Three regulatory agencies -- two in New York and the Consumer Financial Protection Bureau in Washington -- have taken distinct actions recently against three different subprime auto lenders.
The CFPB last week announced a consent order with DriveTime Automotive Group and its finance company, DT Acceptance Corp. of Phoenix.
The bureau said the buy-here, pay-here organization was responsible for harassing debt collection calls and for providing inaccurate credit information to credit reporting agencies. The latter is a violation of the so-called Furnishers Rule.
The CFPB said DriveTime agreed to pay $8 million in penalties.
It’s not the only time the CFPB has taken action against a subprime auto lender based on the Furnishers Rule. The bureau cited the rule in August in a consent order with First Investors Financial Services Group of Houston. Under the rule, lenders are responsible for furnishing accurate customer data to credit reporting agencies.
The Federal Trade Commission has also used the rule, citing it in July in a consent order with subprime lender Consumer Portfolio Services.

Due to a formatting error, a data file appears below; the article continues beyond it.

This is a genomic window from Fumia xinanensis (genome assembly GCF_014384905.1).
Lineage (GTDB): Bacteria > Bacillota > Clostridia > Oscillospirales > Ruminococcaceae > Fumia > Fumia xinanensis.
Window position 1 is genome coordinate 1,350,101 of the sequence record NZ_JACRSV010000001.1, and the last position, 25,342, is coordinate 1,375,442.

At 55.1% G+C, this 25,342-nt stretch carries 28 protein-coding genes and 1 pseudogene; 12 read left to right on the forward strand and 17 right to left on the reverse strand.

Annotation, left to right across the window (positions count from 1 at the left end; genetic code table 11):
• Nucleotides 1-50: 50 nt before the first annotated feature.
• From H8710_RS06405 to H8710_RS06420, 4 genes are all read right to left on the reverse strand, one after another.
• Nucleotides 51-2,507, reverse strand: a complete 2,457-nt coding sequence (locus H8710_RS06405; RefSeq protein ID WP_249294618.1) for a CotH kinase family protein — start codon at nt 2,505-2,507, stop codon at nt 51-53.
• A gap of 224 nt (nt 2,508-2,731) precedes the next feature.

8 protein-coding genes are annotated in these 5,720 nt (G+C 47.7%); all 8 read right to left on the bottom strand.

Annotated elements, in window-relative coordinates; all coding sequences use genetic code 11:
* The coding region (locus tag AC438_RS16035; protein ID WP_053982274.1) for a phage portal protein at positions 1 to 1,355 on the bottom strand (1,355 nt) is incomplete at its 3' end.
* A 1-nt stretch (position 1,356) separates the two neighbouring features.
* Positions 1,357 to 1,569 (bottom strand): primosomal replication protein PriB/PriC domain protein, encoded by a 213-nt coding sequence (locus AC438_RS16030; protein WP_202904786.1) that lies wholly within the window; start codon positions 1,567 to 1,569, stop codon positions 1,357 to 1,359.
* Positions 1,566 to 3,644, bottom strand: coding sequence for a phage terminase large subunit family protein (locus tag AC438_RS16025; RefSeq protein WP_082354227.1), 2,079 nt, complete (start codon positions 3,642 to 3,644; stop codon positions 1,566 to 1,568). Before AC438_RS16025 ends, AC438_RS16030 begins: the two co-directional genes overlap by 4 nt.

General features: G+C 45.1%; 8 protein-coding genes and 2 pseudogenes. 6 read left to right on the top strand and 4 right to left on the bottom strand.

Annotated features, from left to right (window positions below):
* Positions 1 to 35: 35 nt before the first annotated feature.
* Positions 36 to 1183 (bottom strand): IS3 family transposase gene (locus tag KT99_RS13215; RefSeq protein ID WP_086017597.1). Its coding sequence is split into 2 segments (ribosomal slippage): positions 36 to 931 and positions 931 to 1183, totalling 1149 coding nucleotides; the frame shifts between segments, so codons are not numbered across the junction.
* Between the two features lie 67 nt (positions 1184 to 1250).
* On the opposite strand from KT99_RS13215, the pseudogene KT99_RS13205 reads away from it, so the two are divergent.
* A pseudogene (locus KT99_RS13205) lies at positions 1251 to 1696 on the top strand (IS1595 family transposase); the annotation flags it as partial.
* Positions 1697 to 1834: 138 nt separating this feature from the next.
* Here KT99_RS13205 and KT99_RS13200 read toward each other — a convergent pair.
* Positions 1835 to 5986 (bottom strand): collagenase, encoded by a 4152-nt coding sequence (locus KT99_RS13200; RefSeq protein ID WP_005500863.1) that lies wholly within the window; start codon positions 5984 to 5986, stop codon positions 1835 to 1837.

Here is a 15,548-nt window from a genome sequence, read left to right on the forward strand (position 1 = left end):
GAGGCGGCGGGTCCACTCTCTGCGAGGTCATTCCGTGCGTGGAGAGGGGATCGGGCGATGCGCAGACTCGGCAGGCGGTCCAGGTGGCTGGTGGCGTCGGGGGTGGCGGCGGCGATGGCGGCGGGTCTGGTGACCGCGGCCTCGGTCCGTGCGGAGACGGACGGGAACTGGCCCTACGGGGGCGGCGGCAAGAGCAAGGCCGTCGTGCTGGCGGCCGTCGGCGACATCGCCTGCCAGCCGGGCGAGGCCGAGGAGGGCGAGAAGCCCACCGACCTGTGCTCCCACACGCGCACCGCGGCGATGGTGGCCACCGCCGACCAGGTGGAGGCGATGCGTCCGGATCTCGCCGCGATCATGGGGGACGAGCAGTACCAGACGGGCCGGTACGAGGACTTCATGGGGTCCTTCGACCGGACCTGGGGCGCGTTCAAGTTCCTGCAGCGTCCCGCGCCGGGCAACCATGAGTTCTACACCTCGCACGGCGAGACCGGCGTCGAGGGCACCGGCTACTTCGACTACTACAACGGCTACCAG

The New York City Department of Consumer Affairs said last week it was investigating Dallas-based subprime lender Santander Consumer USA and used-car retailers in the city, including automakers’ franchised dealers.
The city said it is exploring alleged “predatory” lending practices, including “selling expensive and unwanted add-ons”; whether dealerships provided adequate disclosures about interest rates; plus Santander’s “debt collection practices.”
That last part could echo separate settlements between federal agencies and other subprime auto lenders over phone calls to debtors and the accuracy of the customer data lenders furnish to credit reporting agencies.
A spokeswoman for Santander Consumer declined to comment.
The New York City Department of Consumer Affairs said last week that under its jurisdiction any business that sells more than five used cars per year must get a license from the department. The definition fits 849 businesses, according to the department.
Separately last month, the city also announced a settlement agreement with Planet Automotive Inc., which requires the used-car dealership to pay $441,000 -- $157,000 in fines and $284,000 in refunds -- to just 39 customers.
That case was part of a citywide investigation launched in July into whether dealerships sold used cars that were subject to recall without performing the recall work. The city said at the time it issued subpoenas to 200 dealerships.
In yet another case, Capital One Financial Corp said in a quarterly report this month it had received a subpoena from the New York state district attorney’s office about its subprime auto finance business.
“Capital One is cooperating with the investigation,” the lender said in the report.